Projecting the Fox/Marvel Gain
Iger said something that caused me to do a double-take. He explicitly mentioned Marvel’s X-Men and The Fantastic Four as licenses that could boost the current Marvel Cinematic Universe (MCU). I’m not sure whether this means anything to you or not, so please let me explain why this is a big deal.
When Disney purchased Marvel, it couldn’t negate the standing product licenses with other companies. A notable one was Fox’s licensing of these beloved superhero groups, the X-Men and Fantastic Four. Disney couldn’t introduce any of those characters into their movies.
This seems like a good time to mention that the MCU is heading toward a crossroads. The next Avengers movie will wrap up a decade of storytelling. More importantly, it will give several popular actors a chance to finish their contracts and head off to new gigs.
Disney will feel that vacuum as their newer, cheaper talent attempts to replace beloved people like Scarlett Johansson, Chris Hemsworth, Chris Evans, and (especially) Robert Downey, Jr. By bringing in characters that haven’t previously existed in the MCU, however, they have an opportunity to make sweeping changes in subtle fashion.
If Disney did a Captain America movie without Chris Evans, that would be the story…unless it were an Avengers vs. X-Men movie. That’s a recent comic book storyline that would pay immediate box office dividends.
Similarly, the most recent Fantastic Four movie bombed spectacularly. If Disney’s MCU team were in charge of the next film, however, people would forget that failing. You may dispute this, but I can prove it quite easily.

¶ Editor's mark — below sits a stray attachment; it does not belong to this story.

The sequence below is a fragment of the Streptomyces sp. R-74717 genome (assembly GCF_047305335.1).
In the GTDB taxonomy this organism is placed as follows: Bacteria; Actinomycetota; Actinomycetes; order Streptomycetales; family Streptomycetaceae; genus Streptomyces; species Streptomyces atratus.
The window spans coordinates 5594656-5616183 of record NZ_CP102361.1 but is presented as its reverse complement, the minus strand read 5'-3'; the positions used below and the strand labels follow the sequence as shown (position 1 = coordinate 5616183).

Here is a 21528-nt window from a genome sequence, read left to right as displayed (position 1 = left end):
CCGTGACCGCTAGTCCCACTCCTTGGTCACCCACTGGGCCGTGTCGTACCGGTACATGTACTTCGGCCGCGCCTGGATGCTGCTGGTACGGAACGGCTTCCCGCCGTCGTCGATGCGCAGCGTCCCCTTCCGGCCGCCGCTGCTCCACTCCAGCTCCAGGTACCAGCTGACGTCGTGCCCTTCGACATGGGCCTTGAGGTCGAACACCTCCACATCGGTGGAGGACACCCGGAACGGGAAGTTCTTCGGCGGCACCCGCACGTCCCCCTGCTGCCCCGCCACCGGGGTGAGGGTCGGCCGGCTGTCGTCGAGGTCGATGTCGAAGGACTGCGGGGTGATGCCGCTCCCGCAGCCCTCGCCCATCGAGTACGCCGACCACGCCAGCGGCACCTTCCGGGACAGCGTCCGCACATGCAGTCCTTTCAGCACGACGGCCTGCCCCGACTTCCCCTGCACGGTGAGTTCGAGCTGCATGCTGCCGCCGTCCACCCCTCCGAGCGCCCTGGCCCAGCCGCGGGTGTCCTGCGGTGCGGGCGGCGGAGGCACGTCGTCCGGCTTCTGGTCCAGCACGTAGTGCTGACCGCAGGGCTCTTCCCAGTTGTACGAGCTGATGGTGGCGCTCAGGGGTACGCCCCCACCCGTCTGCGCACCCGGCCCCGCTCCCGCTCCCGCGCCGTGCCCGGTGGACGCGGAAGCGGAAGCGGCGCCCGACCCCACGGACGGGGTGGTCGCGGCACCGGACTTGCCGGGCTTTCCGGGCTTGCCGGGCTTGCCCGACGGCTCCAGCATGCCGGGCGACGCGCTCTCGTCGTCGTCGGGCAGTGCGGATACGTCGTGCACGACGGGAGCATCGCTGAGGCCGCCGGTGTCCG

You’ve probably already forgotten about Andrew Garfield’s tenure as The Amazing Spider-Man in two (!) different movies. You did so because they were forgettable. Despite their general suckiness, everyone gave Spider-Man: Homecoming a chance since it was an MCU project.
Disney’s ownership of Fantastic Four and X-Men provides both franchises a clean slate. From Disney’s perspective, it also gives the people running the MCU more creativity and depth in choosing their upcoming film slate. They can earn a LOT of money via these regained Fox assets.
Disney Plans a Three-Pronged Streaming Attack
During the conference call, Iger suggested that his research indicates a large percentage of people subscribe to multiple streaming services. He stressed this fact and clearly finds it important. He should since he went on to describe Disney’s layered approach to Over-The-Top (OTT) streaming.
Currently, Disney owns and operates ESPN+. While Iger refused to provide numbers for the early days of the service, he explicitly stated that it’s exceeded expectations thus far. It’s a questionable statement since Disney’s expectations are an unknown. It does lead to a more significant comment, though.